Moreover, if you are the responding party, without oral argument you have no hope of the so important “last word.” You get your opposition brief, but that is it. Your opponent gets to leave the last impression. Yes, oral argument is often constructed that way, especially on the appellate level; but in the relative rough-and-tumble of the trial court, either advocate can interject that final thought. In the old days of oral argument, trial courts welcomed the back-and-forth and back-and-forth. That way, each side is fully aired. Each position is fully explored. The decision is based on the entire scope of the issue, not the artificial territorial limit of opening, opposition, and reply. In briefs, the reply brief can often frame the result. Good luck getting leave for a sur-reply.
One reason for the disappearing oral argument is the ever-growing dockets. Deciding a case on the papers takes less judicial time than oral argument. You just have to read the papers and weigh them. But oral argument takes as much of the judge’s time as the lawyer’s. The judge has to not only read the briefs but be able to discuss them and ask cogent questions on the cited cases and even the uncited authorities. It multiplies the demands on judges manyfold, demands that cannot be fobbed off on law clerks. Perhaps, with the overwhelming crush of increased caseloads, judges find eliminating oral argument one of the few ways to control their calendar and the demands on their time. The cost is tremendous on the parties and the system.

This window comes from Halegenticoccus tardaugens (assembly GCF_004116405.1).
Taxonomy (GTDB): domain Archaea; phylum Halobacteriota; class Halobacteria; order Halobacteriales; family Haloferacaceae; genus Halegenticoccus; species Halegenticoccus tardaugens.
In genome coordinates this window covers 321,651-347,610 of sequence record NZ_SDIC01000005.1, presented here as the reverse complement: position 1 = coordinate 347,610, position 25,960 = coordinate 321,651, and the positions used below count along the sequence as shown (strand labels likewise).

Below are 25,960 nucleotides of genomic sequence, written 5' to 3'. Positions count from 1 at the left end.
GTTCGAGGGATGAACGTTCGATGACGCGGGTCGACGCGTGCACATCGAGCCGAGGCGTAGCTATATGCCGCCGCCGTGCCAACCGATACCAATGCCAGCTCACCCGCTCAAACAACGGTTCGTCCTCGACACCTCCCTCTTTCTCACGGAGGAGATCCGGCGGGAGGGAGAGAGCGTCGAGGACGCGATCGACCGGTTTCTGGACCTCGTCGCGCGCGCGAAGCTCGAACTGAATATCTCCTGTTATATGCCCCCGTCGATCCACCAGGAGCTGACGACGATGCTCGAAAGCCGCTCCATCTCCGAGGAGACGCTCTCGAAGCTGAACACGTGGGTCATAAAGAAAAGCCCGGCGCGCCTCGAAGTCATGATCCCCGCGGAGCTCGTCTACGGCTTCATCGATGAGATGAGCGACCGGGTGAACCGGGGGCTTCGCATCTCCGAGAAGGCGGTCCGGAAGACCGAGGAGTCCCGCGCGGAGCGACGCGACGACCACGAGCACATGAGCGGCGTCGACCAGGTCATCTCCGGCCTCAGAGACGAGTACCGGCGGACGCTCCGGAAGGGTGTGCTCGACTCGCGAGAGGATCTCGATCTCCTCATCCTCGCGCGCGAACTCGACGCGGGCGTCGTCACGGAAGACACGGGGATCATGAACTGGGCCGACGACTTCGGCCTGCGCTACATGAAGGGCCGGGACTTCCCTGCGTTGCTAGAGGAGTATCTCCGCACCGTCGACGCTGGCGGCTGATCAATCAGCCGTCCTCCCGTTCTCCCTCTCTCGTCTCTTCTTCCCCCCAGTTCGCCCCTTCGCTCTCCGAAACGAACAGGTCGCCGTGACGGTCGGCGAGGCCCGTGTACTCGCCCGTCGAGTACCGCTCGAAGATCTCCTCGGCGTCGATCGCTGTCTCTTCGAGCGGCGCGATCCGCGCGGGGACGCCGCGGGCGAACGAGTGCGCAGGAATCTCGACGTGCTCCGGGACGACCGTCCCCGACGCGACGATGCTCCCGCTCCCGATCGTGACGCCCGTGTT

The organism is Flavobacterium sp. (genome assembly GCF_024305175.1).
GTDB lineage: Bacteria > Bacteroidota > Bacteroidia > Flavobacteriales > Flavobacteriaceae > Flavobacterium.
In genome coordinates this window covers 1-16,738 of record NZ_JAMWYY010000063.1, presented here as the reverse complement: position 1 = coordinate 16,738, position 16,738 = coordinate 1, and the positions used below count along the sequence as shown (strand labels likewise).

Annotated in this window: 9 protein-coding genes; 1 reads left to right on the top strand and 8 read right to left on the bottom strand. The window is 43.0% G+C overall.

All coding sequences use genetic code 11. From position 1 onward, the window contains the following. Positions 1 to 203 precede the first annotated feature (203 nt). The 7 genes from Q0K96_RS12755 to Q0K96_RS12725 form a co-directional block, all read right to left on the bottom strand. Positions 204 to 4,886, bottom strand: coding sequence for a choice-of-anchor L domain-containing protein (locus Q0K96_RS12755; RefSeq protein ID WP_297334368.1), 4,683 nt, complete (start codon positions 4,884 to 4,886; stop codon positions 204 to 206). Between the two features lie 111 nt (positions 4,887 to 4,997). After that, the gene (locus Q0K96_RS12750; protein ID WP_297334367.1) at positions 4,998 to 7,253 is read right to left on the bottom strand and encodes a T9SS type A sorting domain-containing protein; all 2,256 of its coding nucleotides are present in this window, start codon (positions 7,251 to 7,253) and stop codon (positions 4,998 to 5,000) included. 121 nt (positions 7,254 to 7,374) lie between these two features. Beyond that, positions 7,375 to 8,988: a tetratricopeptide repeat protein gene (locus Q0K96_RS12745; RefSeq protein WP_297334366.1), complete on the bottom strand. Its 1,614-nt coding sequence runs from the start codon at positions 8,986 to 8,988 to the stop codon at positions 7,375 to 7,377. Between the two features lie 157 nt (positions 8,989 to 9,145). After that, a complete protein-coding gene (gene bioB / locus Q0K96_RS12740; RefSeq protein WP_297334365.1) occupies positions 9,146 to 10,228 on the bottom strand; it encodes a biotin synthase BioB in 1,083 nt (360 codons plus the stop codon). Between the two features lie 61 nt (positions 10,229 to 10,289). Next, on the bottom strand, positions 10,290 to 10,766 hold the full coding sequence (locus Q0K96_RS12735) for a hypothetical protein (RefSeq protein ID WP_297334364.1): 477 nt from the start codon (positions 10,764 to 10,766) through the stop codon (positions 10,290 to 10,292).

Judges often complain that lawyers’ oral argument only ends up being a boring oral reading of what is already in the written briefs and adds nothing to the deliberation. Judges also report that too many lawyers are inept, come to court ill prepared, and have not read their own briefs, much less the cases cited in them or in their opposition’s papers.
The latter failure requires greater discipline in admitting lawyers to the bar. But the former problem is due in part to the judges themselves.
As lawyers, we put our best stuff in our brief. It may be the only shot we have. First impressions are important. We carefully draft our written argument. In oral argument, unless we are responding to the reply brief (if we are the opposing party) or to a judge’s question, we really don’t have much to add. So we repeat what is already in the written brief because that is the best we have.